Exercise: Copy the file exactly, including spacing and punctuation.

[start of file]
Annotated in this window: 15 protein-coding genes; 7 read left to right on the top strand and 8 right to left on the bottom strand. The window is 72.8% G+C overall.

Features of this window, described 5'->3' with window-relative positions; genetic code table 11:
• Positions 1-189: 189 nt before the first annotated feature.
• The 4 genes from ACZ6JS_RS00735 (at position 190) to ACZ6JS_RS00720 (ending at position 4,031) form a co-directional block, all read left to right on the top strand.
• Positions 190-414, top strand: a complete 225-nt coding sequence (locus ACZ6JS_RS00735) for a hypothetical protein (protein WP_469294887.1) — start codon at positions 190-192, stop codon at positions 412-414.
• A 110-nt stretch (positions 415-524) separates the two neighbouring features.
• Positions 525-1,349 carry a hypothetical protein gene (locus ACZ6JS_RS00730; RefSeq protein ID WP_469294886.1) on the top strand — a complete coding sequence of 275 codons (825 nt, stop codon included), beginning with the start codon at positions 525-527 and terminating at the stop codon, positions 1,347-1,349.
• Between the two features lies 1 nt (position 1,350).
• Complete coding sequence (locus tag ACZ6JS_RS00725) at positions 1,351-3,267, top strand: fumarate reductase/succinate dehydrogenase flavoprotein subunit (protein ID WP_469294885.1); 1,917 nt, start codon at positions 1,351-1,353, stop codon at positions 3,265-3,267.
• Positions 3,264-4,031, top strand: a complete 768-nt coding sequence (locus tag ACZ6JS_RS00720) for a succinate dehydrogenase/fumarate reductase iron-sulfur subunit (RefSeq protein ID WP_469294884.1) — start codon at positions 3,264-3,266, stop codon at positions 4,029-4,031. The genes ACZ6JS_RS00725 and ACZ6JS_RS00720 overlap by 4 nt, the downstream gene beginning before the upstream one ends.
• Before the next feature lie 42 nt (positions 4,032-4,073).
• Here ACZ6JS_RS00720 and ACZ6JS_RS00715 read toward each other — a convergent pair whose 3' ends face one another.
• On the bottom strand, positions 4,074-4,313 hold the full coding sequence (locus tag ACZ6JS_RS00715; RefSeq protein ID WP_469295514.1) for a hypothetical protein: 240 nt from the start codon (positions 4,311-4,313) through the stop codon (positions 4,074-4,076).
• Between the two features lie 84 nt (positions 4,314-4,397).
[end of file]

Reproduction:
Annotated in this window: 15 protein-coding genes; 7 read left to right on the top strand and 8 right to left on the bottom strand. The window is 72.8% G+C overall.

Features of this window, described 5'->3' with window-relative positions; genetic code table 11:
• Positions 1-189: 189 nt before the first annotated feature.
• The 4 genes from ACZ6JS_RS00735 (at position 190) to ACZ6JS_RS00720 (ending at position 4,031) form a co-directional block, all read left to right on the top strand.
• Positions 190-414, top strand: a complete 225-nt coding sequence (locus ACZ6JS_RS00735) for a hypothetical protein (protein WP_469294887.1) — start codon at positions 190-192, stop codon at positions 412-414.
• A 110-nt stretch (positions 415-524) separates the two neighbouring features.
• Positions 525-1,349 carry a hypothetical protein gene (locus ACZ6JS_RS00730; RefSeq protein ID WP_469294886.1) on the top strand — a complete coding sequence of 275 codons (825 nt, stop codon included), beginning with the start codon at positions 525-527 and terminating at the stop codon, positions 1,347-1,349.
• Between the two features lies 1 nt (position 1,350).
• Complete coding sequence (locus tag ACZ6JS_RS00725) at positions 1,351-3,267, top strand: fumarate reductase/succinate dehydrogenase flavoprotein subunit (protein ID WP_469294885.1); 1,917 nt, start codon at positions 1,351-1,353, stop codon at positions 3,265-3,267.
• Positions 3,264-4,031, top strand: a complete 768-nt coding sequence (locus tag ACZ6JS_RS00720) for a succinate dehydrogenase/fumarate reductase iron-sulfur subunit (RefSeq protein ID WP_469294884.1) — start codon at positions 3,264-3,266, stop codon at positions 4,029-4,031. The genes ACZ6JS_RS00725 and ACZ6JS_RS00720 overlap by 4 nt, the downstream gene beginning before the upstream one ends.
• Before the next feature lie 42 nt (positions 4,032-4,073).
• Here ACZ6JS_RS00720 and ACZ6JS_RS00715 read toward each other — a convergent pair whose 3' ends face one another.
• On the bottom strand, positions 4,074-4,313 hold the full coding sequence (locus tag ACZ6JS_RS00715; RefSeq protein ID WP_469295514.1) for a hypothetical protein: 240 nt from the start codon (positions 4,311-4,313) through the stop codon (positions 4,074-4,076).
• Between the two features lie 84 nt (positions 4,314-4,397).